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Title: Is image manipulation necessary to interpret digital mammographic images efficiently?
Authors: Chen, Yan
Gale, Alastair G.
Turnbull, Ann
James, Jonathan
Keywords: Mammographic interpretation training
Low resolution devices
Eye movements
HCI
Issue Date: 2011
Publisher: © The Society of Photo-Optical Instrumentation Engineers (SPIE)
Citation: CHEN, Y. ... et al, 2011. Is image manipulation necessary to interpret digital mammographic images efficiently? IN: Manning, D.J. and Abbey, C.K. (eds.). Proceedings of SPIE, Vol. 7996, Medical Imaging 2011: Image Perception, Observer Performance, and Technology Assessment, Buena Vista, United States, 12th-17th February, pp. 79660S-1 - 79660S-10.
Abstract: With the introduction of digital breast screening across the UK, screeners need to learn how best to inspect these images. A key advantage over mammographic film is the facility to use workstation image manipulation tools. Forty two-view FFDM screening cases, representing malignant, normal and benign appearances were examined by fourteen radiologists and advanced practitioners from two UK screening centres. For half the cases, the mammography workstation image manipulation tools could be employed and for the other half these were not used. Participants classified each case and indicated whether an abnormality was present. Throughout the study the participants’ visual search behaviour as well as their image manipulations was recorded. Whether or not image manipulation tools were used made very little difference to overall performance (t-test, p>.05) as confirmed by JAFROC analysis Figure-Of-Merit values of 0.816 and 0.838 (with and without tools respectively); performance not using tools was better. However, using tools significantly increased inspection time (p<0.5) as well as participants’ confidence. Detailed examination of participants’ image inspection behaviour elicited that the average time on each case in the different viewing conditions differed significantly between the high experienced readers and low experienced readers. The visual data analysis revealed that the participants made similar overall pattern of errors on both modalities. The visual search behaviour on both modalities are surprisingly similar.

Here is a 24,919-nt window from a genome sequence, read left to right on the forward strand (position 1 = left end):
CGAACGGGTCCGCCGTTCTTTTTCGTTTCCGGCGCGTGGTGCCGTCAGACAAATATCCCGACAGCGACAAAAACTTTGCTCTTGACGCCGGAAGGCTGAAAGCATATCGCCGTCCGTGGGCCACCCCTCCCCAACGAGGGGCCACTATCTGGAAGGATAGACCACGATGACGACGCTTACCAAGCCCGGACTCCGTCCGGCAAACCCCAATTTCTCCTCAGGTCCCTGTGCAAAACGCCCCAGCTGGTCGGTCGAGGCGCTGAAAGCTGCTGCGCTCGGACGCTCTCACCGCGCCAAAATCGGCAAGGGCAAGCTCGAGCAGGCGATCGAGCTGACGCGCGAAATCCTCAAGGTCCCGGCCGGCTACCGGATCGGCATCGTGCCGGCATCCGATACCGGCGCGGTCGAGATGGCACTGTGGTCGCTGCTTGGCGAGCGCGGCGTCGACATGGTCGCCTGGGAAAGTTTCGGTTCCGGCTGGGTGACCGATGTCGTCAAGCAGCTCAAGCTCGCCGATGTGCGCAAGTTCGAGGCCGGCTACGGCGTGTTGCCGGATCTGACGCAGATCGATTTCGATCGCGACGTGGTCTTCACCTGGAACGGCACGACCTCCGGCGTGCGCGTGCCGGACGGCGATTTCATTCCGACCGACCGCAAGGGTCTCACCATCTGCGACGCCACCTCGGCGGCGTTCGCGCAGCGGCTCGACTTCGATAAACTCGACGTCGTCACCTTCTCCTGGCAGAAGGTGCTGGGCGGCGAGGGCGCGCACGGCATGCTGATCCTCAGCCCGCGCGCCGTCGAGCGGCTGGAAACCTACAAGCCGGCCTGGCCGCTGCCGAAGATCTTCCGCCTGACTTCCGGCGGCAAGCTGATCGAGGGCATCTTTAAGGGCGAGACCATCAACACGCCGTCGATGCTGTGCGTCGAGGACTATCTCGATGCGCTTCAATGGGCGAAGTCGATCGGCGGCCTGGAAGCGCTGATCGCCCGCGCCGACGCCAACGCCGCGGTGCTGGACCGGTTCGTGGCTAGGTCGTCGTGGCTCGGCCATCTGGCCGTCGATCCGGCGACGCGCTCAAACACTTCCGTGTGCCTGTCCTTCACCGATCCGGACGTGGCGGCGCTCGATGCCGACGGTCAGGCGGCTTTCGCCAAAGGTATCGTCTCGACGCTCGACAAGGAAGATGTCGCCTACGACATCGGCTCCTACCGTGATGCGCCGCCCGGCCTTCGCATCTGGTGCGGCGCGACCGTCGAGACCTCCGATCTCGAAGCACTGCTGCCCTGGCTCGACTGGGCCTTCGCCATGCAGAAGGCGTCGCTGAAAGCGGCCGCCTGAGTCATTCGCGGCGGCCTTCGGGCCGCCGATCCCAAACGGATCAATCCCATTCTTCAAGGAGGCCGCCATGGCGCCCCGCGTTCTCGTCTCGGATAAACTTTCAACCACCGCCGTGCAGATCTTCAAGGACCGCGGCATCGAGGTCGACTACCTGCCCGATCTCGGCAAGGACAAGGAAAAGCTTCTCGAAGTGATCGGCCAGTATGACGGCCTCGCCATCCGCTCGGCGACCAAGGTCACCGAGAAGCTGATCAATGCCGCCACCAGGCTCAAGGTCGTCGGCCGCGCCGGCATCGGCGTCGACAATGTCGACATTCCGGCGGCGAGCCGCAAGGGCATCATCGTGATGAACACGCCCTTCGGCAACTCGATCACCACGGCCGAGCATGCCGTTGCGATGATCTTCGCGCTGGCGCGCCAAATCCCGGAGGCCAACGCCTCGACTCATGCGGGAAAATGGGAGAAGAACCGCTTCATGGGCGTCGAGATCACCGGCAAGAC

Description: This is a conference paper. Further details of the conference can be found at: http://spie.org/medical-imaging.xml. Copyright © 2011 Society of Photo-Optical Instrumentation Engineers. One print or electronic copy may be made for personal use only. Systematic reproduction and distribution, duplication of any material in this paper for a fee or for commercial purposes, or modification of the content of the paper are prohibited.
Version: Published
DOI: 10.1117/12.878753
URI: https://dspace.lboro.ac.uk/2134/8251
Publisher Link: http://dx.doi.org/10.1117/12.878753
ISBN: 9780819485083
Appears in Collections:Conference Papers and Presentations (Computer Science)

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